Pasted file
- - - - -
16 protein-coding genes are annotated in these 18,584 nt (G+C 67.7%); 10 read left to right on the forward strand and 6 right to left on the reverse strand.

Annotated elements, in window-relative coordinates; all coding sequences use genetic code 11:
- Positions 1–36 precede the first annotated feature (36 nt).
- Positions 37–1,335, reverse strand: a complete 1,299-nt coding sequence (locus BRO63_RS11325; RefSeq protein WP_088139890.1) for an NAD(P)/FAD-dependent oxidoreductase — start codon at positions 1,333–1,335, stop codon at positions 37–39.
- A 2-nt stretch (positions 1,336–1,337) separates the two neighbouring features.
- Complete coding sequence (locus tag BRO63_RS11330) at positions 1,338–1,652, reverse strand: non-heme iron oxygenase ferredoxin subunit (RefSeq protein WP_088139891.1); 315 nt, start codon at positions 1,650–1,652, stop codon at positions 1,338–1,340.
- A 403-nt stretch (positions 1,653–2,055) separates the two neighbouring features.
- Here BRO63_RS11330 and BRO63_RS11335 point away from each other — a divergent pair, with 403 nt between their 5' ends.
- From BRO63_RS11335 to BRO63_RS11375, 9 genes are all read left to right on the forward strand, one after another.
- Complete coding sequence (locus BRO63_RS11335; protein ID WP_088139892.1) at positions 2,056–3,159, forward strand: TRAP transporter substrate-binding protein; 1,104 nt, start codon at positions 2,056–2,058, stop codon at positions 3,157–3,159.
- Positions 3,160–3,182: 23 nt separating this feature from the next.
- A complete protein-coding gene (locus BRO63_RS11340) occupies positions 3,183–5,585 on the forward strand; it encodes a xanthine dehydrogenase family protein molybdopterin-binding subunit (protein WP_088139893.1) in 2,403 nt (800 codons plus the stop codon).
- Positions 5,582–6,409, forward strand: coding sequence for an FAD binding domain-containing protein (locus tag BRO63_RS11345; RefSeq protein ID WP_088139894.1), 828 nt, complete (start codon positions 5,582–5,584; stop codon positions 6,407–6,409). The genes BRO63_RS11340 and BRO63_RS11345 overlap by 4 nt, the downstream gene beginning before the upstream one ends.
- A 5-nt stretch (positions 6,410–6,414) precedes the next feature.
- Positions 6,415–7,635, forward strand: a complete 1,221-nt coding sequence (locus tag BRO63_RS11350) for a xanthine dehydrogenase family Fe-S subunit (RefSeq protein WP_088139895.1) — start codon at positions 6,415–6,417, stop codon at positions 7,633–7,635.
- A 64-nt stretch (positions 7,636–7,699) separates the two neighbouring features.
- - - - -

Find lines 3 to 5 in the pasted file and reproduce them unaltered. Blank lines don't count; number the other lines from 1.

- Positions 1–36 precede the first annotated feature (36 nt).
- Positions 37–1,335, reverse strand: a complete 1,299-nt coding sequence (locus BRO63_RS11325; RefSeq protein WP_088139890.1) for an NAD(P)/FAD-dependent oxidoreductase — start codon at positions 1,333–1,335, stop codon at positions 37–39.
- A 2-nt stretch (positions 1,336–1,337) separates the two neighbouring features.